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mommiful
You might see if you can predict the moments when she is likely to become violent and find a way to change the dynamic. For instance, if she becomes most agitated right before certain meals, could you arrange for someone else to take her out of the house at those times and bring her back when everything is set. We didn't think of this when our D was having troubles with violence, and I don't know if it would have worked, but it did work later to help her not get so anxious before the meal.

What did help for us was to simply provide her with the information that any kind of violence is a crime, as are a credible threat of violence and unwanted sharing of bodily fluids (snot, spit). If it would be a crime for someone walking down the street to do it to you, it would be a crime for your daughter to do it to you in your own home. I found something about domestic violence online, printed it out, and handed it to her. She was pretty offended, but I think it really sunk in. This, plus the threat that I would call the police, stopped the violence for a while. I made sure I always had my phone on me, and got it out whenever things were starting to heat up. 

After a month or so, she started pushing the limits again, and eventually I ended up calling the police. (I had spoken to them in advance about the situation.) They ended up letting her off with a warning, since this was the first time. This was hard for all of us, but there was no more violence or threat of violence.

I hope this helps. It's such a devastating thing to go through.

Don't hesitate to use the resources society provides to help you protect yourself. By doing this, you're also protecting your daughter. You can't gain control of her eating if she is continuing to use violence against you and herself.

Also, remember that your healthy daughter is still in there, seeing what the ED is making her do. By taking the steps (like calling the police or having her admitted to a higher level of care) to prevent her from acting on the violent urges, you're protecting your daughter from the feelings shame and guilt that come with having committed violent acts against the people she most loves.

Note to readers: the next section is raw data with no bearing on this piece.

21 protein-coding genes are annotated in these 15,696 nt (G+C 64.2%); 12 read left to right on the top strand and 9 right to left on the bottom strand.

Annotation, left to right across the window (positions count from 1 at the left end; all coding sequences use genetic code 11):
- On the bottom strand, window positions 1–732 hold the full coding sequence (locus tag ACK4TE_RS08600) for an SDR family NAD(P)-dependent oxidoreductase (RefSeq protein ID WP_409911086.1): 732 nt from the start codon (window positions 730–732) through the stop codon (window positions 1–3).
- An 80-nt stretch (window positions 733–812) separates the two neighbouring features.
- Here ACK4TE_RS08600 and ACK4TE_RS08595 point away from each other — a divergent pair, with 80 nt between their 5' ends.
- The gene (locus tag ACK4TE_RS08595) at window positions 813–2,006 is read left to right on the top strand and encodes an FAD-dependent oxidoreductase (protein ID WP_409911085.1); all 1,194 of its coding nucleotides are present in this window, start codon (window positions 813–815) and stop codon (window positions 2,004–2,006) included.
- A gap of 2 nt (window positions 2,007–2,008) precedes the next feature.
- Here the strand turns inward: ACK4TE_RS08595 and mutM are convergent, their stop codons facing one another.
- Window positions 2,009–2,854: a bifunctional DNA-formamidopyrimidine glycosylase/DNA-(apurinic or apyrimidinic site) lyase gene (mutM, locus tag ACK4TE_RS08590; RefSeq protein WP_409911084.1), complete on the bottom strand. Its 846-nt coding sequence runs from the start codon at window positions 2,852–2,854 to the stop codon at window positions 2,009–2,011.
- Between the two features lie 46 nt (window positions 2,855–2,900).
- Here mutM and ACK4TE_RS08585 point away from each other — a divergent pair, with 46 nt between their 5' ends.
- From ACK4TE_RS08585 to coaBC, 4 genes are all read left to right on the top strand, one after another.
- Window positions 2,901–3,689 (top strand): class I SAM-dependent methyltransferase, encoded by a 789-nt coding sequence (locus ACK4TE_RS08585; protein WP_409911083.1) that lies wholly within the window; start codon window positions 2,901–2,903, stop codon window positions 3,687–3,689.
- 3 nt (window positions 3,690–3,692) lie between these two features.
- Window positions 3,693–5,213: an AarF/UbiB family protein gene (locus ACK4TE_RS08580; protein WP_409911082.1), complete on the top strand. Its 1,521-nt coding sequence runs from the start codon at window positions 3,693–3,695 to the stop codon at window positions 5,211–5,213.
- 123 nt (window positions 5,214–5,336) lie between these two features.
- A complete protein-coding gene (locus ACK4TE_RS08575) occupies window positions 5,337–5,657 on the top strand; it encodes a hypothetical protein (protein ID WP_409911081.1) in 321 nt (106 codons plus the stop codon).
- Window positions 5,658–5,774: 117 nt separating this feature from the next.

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MKR
Good idea to warn the police ahead of what sort of situation this is. And to keep their focus on violence not being acceptable. 

Although I explained during my call that we are having an anorexia situation, by the time they arrived, we all calmed down. My D (or her ED) managed to persuade them there was nothing wrong about "eating healthy" and suchlike. They commended her on "healthy choices" and the success ar school work. I was gutted but they did say a few words on violence not being OK.
Mum's Kitchen

14-y-o "healthy living" led to AN in 2017 and WR at 16. Current muscle dysmorphia.
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Vicky2019
Thank you for your advice. She has been better the last couple of days after we took her to a&e about her head injury. They wouldn’t admit her because of her aggression but we have a clinic appointment tomorrow so we will see what happens then
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ValentinaGermania
I cross fingers that you get some help there! Please keep us updated!
Keep feeding. There is light at the end of the tunnel.